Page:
Hensey hails Derby success

Curragh general manager Paul Hensey believes the first ever Irish Derby to take place on a Saturday evening has to go down as a big success.

Curragh general manager Paul Hensey believes the first ever Irish Derby to take place on a Saturday evening has to go down as a big success.

The Dubai Duty Free-sponsored Classic, along with seven other races, were switched from their traditional Sunday afternoon slot, with the feature event concluding the card at 7.40pm.

The racing action was followed by a live performance from ex-Boyzone star Ronan Keating.

Hensey believes the wet weather that led up to the start of racing did not help in terms of attendance, but the crowd was still up on the same meeting 12 months ago.

“I think the crowd figure was 23,211, which is about 500 up on last year’s Derby meeting,” said Hensey.

“I think considering the inclement weather and everything, that has to go down as a success as there is no doubt the weather had an effect on the number of walk-ups we got on the day.

“It was a cold, wet morning and it didn’t really brighten up until around 2pm. The general feedback has been very positive and I’ve spoken to a lot of people who thought having the Derby as the last race was a very good idea.

“The crowd built up throughout the afternoon, which was a big help in terms of admissions, racecard sales and such like, as that side of things can sometimes get clogged up when everyone turns up at once.

“We obviously had Ronan Keating on after racing as well and that kept the crowds in and allowed them to disperse gradually, so all in all I think the concept worked well.”

The undoubted star attraction was the Aidan O’Brien-trained Camelot, who was aiming for his third Classic of the season in the Irish Derby having landed the 2000 Guineas at Newmarket and the Investec Derby at Epsom.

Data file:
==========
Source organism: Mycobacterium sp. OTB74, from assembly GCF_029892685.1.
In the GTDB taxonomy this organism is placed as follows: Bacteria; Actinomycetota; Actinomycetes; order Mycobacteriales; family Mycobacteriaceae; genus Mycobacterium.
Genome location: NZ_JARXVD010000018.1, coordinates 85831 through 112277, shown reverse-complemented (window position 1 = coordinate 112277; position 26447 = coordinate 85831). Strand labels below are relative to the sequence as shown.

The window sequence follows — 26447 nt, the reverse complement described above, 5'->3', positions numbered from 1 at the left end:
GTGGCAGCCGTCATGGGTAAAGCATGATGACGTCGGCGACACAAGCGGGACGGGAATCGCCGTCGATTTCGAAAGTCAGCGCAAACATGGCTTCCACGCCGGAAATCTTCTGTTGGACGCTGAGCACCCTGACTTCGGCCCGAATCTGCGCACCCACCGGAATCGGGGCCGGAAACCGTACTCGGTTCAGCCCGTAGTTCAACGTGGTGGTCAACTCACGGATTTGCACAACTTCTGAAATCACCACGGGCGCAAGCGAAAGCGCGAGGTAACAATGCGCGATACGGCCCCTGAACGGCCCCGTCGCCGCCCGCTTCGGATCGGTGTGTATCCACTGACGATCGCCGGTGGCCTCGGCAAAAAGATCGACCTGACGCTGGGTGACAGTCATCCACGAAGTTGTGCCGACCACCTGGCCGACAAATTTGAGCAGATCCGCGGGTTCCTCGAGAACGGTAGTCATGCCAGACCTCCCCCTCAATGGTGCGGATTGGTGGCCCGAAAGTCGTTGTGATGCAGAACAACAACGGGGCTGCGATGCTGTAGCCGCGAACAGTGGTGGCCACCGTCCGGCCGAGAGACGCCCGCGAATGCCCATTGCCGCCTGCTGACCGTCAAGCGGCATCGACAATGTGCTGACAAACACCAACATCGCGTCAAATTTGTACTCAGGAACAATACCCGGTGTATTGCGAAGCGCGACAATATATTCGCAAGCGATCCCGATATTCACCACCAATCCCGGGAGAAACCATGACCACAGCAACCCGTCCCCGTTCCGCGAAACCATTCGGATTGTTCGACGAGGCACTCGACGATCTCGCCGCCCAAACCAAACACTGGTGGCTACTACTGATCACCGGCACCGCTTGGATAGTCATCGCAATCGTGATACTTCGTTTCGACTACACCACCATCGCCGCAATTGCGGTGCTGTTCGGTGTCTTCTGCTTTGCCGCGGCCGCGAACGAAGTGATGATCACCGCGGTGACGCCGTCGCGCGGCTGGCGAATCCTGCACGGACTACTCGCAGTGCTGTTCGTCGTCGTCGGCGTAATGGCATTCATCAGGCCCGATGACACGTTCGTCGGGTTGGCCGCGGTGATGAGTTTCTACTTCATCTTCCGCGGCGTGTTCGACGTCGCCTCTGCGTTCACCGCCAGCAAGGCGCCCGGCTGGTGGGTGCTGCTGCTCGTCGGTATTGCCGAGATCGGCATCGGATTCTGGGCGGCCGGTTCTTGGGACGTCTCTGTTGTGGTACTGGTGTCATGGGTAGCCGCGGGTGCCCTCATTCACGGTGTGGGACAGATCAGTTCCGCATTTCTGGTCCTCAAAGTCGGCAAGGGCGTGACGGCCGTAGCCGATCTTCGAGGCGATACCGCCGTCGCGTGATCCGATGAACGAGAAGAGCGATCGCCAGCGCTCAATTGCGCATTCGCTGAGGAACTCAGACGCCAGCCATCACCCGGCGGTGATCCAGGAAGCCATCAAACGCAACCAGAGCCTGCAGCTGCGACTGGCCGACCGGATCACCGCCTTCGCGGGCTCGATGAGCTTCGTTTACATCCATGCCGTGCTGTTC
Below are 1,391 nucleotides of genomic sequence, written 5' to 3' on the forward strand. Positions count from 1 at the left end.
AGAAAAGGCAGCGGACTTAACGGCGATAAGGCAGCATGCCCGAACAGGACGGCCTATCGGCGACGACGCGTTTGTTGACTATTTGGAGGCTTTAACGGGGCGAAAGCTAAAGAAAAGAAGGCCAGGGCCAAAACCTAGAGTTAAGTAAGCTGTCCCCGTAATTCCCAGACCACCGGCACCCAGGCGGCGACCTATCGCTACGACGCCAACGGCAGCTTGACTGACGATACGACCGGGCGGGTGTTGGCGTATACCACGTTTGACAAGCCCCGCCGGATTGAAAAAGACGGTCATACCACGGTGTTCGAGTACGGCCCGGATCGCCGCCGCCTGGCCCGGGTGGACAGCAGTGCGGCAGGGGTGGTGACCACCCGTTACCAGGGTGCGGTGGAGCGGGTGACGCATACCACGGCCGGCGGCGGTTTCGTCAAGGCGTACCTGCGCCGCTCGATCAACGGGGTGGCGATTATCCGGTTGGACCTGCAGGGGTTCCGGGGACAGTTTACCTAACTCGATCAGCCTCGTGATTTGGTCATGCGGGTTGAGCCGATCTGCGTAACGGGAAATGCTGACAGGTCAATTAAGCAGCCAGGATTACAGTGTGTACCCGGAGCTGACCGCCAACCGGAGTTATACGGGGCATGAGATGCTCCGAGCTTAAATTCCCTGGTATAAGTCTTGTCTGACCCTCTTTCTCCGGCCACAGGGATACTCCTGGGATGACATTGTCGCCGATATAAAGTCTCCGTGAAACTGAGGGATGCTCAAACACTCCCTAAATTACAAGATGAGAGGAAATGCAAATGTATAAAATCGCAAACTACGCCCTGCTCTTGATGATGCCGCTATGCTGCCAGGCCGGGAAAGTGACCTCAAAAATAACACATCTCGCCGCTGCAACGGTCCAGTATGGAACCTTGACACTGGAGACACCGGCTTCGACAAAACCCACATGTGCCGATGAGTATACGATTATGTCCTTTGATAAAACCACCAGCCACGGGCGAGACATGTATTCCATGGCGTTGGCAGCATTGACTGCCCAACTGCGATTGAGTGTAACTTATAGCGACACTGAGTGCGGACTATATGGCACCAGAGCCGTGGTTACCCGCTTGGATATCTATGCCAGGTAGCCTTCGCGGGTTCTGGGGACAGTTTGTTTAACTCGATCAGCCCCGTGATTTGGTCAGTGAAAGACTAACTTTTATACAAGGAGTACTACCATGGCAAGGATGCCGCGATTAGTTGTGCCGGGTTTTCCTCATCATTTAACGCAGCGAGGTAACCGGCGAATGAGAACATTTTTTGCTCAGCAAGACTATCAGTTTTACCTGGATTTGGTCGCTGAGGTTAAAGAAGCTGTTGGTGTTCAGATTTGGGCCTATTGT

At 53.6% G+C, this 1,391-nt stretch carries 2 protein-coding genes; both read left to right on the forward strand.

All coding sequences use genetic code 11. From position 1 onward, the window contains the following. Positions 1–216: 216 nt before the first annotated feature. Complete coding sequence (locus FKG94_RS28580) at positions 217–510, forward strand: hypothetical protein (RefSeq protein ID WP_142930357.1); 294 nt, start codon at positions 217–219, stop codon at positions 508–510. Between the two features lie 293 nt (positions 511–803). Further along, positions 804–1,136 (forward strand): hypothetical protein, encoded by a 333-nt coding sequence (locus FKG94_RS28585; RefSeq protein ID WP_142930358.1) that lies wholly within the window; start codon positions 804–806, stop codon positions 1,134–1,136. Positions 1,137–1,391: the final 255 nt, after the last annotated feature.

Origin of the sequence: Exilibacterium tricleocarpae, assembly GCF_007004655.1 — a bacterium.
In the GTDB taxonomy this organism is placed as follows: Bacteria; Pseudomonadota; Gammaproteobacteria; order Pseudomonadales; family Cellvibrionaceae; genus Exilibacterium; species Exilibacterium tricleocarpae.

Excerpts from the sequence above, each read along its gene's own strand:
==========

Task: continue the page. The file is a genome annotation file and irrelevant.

There were doubts about his participation on Saturday morning due to the testing conditions, but he did line up and kept his unbeaten record intact, much to the delight of Hensey and the Curragh faithful.

Hensey said: “I must admit that early on I was getting quite worried as the crowds were arriving a bit slower than they have in the past. I was walking my box a bit!

“I think that was partly due to the weather, but also there was the doubt about whether Camelot was going to run.

“Thankfully with the social media that is available now, we were able to let people know exactly what was going on and we let everyone know as soon as Camelot arrived at the racecourse.

“I think that encouraged people to come racing and the atmosphere building up to the race was fantastic.

“There were people seven or eight deep around the parade ring before the race and I stood on the track watching the grandstands just before the off and you could sense the tension, as nobody wanted to see the horse get beat.

“Everyone had heard Aidan’s reservations about the ground, but thankfully he won and it was obviously a great result.

“We put a lot of effort into ancillary events such as the concert and other things that were going on around the racecourse, but at the end of the day, the bottom line is that the majority of our racegoers are real racing enthusiasts and want to see a good horse.”

It seems highly likely that the new Derby slot is here to stay and Hensey will give the idea his full backing.

“It is something we’ll obviously have to review further down the line with our team and later on the board, but my recommendation would be that we stick to the same plan for next year,” he said.

“Considering the weather, I think the concept was a big success and when you have a significant change like this, it sometimes takes a year or two to really build up.

“Down the line I think it will gather momentum and become a fixture in people’s diaries.”

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